Non-traumatic inflammatory conditions of the SC joint, include forms of arthritis such as osteoarthritis, a type of degenerative arthritis that tends to get worse with age. Other types of inflammatory arthritis such as rheumatoid arthritis, typically affecting a younger population can cause pain and swelling of the SC joint.

Posterior dislocation

Posterior dislocation

Chest CT with reconstructions showing an acute posterior SC joint dislocation (red ring) in a young rugby player

Septic arthritis of the sternoclavicular joint is an unusual infective condition, especially in otherwise healthy adults. Because it is associated with serious complications such as chest wall abscess and osteomyelitis (bone infection) prompt diagnosis and appropriate treatment are required.

Septic arthritis

Chest CT showing right sided septic arthritis leading to osteomyelitis of the SC joint (red ring)

Other unusual often described as atypical conditions affecting the SC joint include Sterno- costoclavicular hyperostosis (SCCH) a chronic inflammatory disorder which presents with erythema, swelling, and pain of the sternoclavicular joint. Approximately one half of patients have acne or pustular lesions with the best described association being with palmoplantar pustulosis (PPP). Tietze’s syndrome can rarely affect the SC joint. See chest wall pain.

Septic arthritis

Chest MRI of a rare cause of a SC joint pain and swelling associated with a form of inflammatory or rheumatic arthritis, tophaceous gout (blue arrow). The swelling along with of part of the left SC joint and clavicle were removed surgically.

Scapulothoracic joint

Unlike the SC joint this is not a true joint but rather an articulation between the anterior (front) surface of the scapula and posterior and lateral chest wall. For it to function it relies of the integrity of SC joint and the acromioclavicular (AC) joint where the end of the clavicle joins the scapula and the ‘scapulothoracic muscles’ that provide mobility and stability of scapula during shoulder girdle movements (essentially moving the upper arm).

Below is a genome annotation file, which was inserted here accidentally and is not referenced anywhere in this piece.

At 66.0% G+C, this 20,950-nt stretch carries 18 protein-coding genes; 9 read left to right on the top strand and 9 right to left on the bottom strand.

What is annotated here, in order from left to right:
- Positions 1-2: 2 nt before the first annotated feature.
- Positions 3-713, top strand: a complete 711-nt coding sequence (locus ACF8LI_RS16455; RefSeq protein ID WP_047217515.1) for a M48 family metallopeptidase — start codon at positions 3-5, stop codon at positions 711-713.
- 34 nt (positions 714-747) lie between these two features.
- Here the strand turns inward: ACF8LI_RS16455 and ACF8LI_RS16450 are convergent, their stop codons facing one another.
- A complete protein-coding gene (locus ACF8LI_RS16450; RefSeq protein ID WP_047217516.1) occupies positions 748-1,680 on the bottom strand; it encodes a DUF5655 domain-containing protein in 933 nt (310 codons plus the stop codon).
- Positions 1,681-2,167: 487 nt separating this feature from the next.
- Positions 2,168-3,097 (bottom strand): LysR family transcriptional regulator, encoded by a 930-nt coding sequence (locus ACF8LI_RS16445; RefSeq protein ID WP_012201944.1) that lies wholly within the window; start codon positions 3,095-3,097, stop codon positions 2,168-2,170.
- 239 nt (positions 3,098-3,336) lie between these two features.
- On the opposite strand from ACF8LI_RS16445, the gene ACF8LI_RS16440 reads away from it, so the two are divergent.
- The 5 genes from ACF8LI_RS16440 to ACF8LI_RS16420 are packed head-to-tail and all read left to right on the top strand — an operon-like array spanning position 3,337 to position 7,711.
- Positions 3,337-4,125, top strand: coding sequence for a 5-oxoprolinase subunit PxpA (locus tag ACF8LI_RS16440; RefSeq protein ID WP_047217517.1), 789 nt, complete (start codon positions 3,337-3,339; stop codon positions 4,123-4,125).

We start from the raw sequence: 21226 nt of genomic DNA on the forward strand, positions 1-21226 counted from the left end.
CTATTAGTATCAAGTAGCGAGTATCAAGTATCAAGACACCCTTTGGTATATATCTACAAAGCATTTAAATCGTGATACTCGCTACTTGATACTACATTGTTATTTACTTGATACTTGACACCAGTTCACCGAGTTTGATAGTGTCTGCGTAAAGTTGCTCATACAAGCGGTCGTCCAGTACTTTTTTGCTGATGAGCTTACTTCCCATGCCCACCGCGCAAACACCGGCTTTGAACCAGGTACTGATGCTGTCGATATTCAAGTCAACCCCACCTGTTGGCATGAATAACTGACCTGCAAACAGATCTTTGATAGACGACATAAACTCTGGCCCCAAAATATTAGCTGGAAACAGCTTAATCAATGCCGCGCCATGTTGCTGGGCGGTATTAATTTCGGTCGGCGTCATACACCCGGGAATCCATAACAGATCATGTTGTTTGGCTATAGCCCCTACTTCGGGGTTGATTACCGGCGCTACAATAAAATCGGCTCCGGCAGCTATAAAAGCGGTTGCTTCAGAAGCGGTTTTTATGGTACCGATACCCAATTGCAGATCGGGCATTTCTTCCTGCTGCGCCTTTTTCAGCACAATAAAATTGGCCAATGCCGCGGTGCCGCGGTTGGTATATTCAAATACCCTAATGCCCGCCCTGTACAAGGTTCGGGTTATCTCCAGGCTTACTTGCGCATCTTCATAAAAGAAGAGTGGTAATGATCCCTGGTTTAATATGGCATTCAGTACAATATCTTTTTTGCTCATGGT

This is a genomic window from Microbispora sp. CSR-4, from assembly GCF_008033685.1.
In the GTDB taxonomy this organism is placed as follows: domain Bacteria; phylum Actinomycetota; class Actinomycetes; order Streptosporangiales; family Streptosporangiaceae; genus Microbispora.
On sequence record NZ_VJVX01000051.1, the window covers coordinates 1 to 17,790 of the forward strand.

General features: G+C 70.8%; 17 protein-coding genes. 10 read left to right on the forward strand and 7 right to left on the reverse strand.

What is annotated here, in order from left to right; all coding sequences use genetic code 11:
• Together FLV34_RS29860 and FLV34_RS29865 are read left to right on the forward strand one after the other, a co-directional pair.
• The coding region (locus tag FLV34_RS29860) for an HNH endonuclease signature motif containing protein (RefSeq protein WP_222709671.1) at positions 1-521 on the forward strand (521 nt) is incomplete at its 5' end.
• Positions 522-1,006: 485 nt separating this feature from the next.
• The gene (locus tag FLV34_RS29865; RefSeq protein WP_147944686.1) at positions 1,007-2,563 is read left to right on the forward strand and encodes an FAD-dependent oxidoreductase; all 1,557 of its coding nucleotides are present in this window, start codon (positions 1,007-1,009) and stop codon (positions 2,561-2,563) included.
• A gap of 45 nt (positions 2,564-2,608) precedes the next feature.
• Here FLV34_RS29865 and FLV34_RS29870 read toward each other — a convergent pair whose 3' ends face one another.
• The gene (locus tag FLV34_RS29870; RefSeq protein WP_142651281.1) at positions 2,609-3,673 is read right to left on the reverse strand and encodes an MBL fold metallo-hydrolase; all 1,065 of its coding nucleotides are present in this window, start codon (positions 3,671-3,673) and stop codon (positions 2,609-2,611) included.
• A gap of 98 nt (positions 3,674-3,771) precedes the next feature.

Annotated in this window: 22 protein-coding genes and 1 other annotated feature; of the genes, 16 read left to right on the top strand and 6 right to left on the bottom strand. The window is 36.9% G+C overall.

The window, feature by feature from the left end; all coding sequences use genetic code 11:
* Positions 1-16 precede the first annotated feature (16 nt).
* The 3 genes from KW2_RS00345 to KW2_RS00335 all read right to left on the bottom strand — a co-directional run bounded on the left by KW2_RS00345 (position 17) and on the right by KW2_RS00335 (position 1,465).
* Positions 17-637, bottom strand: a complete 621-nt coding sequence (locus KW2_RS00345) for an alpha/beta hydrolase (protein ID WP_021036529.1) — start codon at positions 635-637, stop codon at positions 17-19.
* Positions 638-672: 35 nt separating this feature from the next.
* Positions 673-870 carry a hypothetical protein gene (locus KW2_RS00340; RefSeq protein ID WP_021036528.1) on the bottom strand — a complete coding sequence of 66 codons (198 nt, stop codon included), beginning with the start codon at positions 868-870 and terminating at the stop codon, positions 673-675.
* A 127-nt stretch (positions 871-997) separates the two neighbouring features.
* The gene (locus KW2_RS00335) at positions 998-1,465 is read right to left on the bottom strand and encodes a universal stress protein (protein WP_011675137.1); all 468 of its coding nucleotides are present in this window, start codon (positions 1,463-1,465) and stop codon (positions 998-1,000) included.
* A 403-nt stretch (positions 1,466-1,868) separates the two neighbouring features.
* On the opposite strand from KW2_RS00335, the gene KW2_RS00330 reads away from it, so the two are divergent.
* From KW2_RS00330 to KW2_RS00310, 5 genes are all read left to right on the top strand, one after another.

Scapulothoracic joint

Scapulothoracic joint (yellow) and movement of the scapula (light brown) and clavicle (green) over the rib cage (blue)

Scapulothoracic movements of the shoulder girdle

Scapulothoracic movements of the shoulder girdle


Often referred to a scapulothoracic dysfunction or dyskinesis, it refers to abnormal motion of the scapula during shoulder movement. The causes are multiple and include problems with any other one of more the components of the scapulothoracic joint including weakness, imbalance, tightness or detachment of one or more of the scapulothoracic muscles that control the scapula particularly the larger scapular muscles such as the serratus anterior, latissimus dorsi, rhomboids, and trapezius muscles. This may result from a nerve injury to one of these muscles. Another common cause is Injuries to the bones that support the scapula or injuries within the shoulder joint. These include injuries to the ribs that the scapula glides over leading to pain or if the ribs are significantly displaced impingement of scapula movement. Other injuries including to the scapula directly, to the clavicle and to the SC or AC joints can all lead to scapulothoracic dyskinesis.

Specific problems include winging of the scapula where the affected scapula appears to protrude particularly when leaning against an outstretched arm. This can be described clinically as partial or total winging and can be caused by muscle problems particularly to serratus anterior or an injury to the nerve supplying the muscle.

Postural asymmetry of scapula